What is a foster carer or a foster parent?
Foster carers are people or a person who officially take a child into their family for a certain period of time, without becoming the child’s legal parents. Foster carers are also known as foster parents.
Foster care is a way of providing a stable family life for children and young people who are unable to live with their parents or other relatives.
Foster Care is different from adoption, an adoption ends a child’s legal relationship with their natural family, whereas looked after children (the children in foster care) remains the legal responsibility of the local authority and/or their birth parents.
Why should one consider fostering?
Around 53,420 children (Source: Fostering Network, March 2017) are placed with foster families in England. This is nearly 78% of the 68,000 children in care on any one day.
Providing a foster care placement in your home, allows a child or young person the chance to thrive in a safe, secure, and caring home environment. Fostering is challenging but also rewarding at the same time. It takes time, patience and commitment to foster.
Becoming a foster carer is a big decision; it will impact on your life, others around you and the child or young person in your care. You will, however, have the opportunity to change a child or young person’s life.
Foster carer's allowance and other benefits
Sunbeam offers up to £650 fostering allowance per child per week depending on children’s needs. However, the amount of Fostering allowance paid depends on the type of foster care, the age of the child or young person and fostering placement type.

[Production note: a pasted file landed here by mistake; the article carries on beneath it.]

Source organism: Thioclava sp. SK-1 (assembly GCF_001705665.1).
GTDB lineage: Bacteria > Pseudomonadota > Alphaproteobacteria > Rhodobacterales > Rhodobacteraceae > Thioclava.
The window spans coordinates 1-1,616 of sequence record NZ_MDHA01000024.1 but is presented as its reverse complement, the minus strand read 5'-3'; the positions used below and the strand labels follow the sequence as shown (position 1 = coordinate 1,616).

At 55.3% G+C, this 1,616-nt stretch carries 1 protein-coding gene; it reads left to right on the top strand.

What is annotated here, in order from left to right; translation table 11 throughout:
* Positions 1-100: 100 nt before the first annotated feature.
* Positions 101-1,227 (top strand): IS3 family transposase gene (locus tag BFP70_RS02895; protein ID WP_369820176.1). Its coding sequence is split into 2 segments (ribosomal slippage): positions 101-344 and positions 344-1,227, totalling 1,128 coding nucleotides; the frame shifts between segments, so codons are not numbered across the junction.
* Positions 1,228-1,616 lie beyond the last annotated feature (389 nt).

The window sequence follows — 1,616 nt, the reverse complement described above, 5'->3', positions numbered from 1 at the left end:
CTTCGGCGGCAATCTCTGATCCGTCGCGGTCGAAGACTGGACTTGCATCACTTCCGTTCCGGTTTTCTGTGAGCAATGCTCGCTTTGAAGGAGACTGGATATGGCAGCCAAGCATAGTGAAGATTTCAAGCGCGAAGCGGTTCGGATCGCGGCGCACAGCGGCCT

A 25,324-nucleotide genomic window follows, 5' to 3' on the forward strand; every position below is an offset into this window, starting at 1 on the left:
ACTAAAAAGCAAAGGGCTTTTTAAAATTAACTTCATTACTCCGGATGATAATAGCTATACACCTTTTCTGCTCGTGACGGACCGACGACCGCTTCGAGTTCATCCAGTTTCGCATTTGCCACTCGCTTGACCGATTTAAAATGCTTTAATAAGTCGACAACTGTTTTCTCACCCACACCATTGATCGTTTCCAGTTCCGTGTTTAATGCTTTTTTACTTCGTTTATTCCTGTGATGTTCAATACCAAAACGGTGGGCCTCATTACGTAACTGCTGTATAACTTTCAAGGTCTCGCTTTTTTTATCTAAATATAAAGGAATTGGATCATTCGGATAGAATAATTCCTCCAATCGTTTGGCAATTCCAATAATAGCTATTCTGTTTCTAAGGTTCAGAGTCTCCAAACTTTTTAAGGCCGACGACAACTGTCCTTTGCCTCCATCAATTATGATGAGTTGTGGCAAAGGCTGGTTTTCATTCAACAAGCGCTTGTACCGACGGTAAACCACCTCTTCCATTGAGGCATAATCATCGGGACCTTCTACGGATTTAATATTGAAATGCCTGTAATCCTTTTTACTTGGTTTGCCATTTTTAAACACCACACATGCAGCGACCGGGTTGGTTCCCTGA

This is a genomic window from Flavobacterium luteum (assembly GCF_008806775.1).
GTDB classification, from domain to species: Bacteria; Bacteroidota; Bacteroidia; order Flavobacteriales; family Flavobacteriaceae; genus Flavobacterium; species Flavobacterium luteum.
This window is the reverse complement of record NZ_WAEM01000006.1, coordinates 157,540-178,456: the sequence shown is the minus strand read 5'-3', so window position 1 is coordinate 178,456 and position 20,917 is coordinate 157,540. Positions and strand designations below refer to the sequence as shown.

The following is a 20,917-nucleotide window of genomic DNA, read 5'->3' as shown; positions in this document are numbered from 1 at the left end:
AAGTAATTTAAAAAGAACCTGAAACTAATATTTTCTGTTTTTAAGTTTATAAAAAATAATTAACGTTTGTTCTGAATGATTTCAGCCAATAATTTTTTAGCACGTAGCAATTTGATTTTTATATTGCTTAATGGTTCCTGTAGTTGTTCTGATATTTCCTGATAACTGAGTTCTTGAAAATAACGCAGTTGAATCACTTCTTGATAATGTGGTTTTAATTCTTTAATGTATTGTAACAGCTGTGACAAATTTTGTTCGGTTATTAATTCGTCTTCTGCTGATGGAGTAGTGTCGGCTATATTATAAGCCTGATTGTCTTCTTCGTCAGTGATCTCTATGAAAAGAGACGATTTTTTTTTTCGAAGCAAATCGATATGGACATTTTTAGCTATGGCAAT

Fostering pay rates are not regulated by the government so each private agency or independent Fostering Agencies or local authority can decide how much they pay their carers.
Fostering allowance varies according to the type of fostering you do, and it’s depending on children’s needs. The older the child or young person the higher the fostering professional fee and pay.
How to become a foster carer
The path to becoming a Foster Carer requires a commitment to the assessment process and our current foster carers would be happy to share their experiences of the assessment process.
Step 1: Make an Enquiry
Step 2: Initial Home Visit
Step 3: Application form
Step 4: Fostering Assessment
Step 5: Preparation training
Step 6: Panel
Step 7: Approved
If you have any questions about fostering, simply click here and get in touch.
How long does it take to become a foster carer?
There are a number of things involved in the process. For example, local authority check, police check, and medical checks etc. Normally this can take from 3-6 months depending on how quickly we receive these checks and other related actions to become a foster parent.
You will receive full support at all stages and help with anything you are unsure of.
Every agency is different, so choosing the right one means making sure you can look after your choice of foster children, get the best foster carer’s support and the financial benefits that are right for you.
Are you passionate about making a difference for children and have time and energy to give to a child?
A Guide To Foster Care & Becoming A Carer
About becoming a foster carer